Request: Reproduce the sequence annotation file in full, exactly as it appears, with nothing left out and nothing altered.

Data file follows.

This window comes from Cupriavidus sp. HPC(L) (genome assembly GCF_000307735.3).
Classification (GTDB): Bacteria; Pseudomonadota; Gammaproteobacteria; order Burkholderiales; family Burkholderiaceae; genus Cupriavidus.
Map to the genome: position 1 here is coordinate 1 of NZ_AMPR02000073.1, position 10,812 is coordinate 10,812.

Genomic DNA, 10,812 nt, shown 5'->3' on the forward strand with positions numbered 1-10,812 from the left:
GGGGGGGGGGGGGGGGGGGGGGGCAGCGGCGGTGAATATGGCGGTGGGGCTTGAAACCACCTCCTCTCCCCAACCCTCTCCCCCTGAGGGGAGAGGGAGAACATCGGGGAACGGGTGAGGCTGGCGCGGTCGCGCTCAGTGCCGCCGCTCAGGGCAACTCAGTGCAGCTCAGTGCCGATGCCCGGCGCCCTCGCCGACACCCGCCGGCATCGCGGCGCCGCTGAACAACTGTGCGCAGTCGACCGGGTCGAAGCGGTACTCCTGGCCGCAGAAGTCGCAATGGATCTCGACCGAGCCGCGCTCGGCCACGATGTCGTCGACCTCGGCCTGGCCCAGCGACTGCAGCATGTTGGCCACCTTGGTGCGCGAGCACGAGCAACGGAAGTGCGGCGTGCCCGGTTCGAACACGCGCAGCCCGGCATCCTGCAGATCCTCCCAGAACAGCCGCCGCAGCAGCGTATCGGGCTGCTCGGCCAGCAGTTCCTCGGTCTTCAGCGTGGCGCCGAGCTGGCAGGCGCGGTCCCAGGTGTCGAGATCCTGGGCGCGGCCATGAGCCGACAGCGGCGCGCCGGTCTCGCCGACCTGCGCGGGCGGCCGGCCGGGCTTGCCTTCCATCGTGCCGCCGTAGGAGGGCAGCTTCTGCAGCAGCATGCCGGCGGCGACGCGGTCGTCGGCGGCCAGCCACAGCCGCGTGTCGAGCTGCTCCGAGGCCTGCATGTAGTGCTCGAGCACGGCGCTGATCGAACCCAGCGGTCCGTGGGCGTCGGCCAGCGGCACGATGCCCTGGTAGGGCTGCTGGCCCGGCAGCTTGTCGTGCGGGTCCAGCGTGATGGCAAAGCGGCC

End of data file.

This window comes from Cupriavidus sp. HPC(L) (genome assembly GCF_000307735.3).
Classification (GTDB): Bacteria; Pseudomonadota; Gammaproteobacteria; order Burkholderiales; family Burkholderiaceae; genus Cupriavidus.
Map to the genome: position 1 here is coordinate 1 of NZ_AMPR02000073.1, position 10,812 is coordinate 10,812.

Genomic DNA, 10,812 nt, shown 5'->3' on the forward strand with positions numbered 1-10,812 from the left:
GGGGGGGGGGGGGGGGGGGGGGGCAGCGGCGGTGAATATGGCGGTGGGGCTTGAAACCACCTCCTCTCCCCAACCCTCTCCCCCTGAGGGGAGAGGGAGAACATCGGGGAACGGGTGAGGCTGGCGCGGTCGCGCTCAGTGCCGCCGCTCAGGGCAACTCAGTGCAGCTCAGTGCCGATGCCCGGCGCCCTCGCCGACACCCGCCGGCATCGCGGCGCCGCTGAACAACTGTGCGCAGTCGACCGGGTCGAAGCGGTACTCCTGGCCGCAGAAGTCGCAATGGATCTCGACCGAGCCGCGCTCGGCCACGATGTCGTCGACCTCGGCCTGGCCCAGCGACTGCAGCATGTTGGCCACCTTGGTGCGCGAGCACGAGCAACGGAAGTGCGGCGTGCCCGGTTCGAACACGCGCAGCCCGGCATCCTGCAGATCCTCCCAGAACAGCCGCCGCAGCAGCGTATCGGGCTGCTCGGCCAGCAGTTCCTCGGTCTTCAGCGTGGCGCCGAGCTGGCAGGCGCGGTCCCAGGTGTCGAGATCCTGGGCGCGGCCATGAGCCGACAGCGGCGCGCCGGTCTCGCCGACCTGCGCGGGCGGCCGGCCGGGCTTGCCTTCCATCGTGCCGCCGTAGGAGGGCAGCTTCTGCAGCAGCATGCCGGCGGCGACGCGGTCGTCGGCGGCCAGCCACAGCCGCGTGTCGAGCTGCTCCGAGGCCTGCATGTAGTGCTCGAGCACGGCGCTGATCGAACCCAGCGGTCCGTGGGCGTCGGCCAGCGGCACGATGCCCTGGTAGGGCTGCTGGCCCGGCAGCTTGTCGTGCGGGTCCAGCGTGATGGCAAAGCGGCC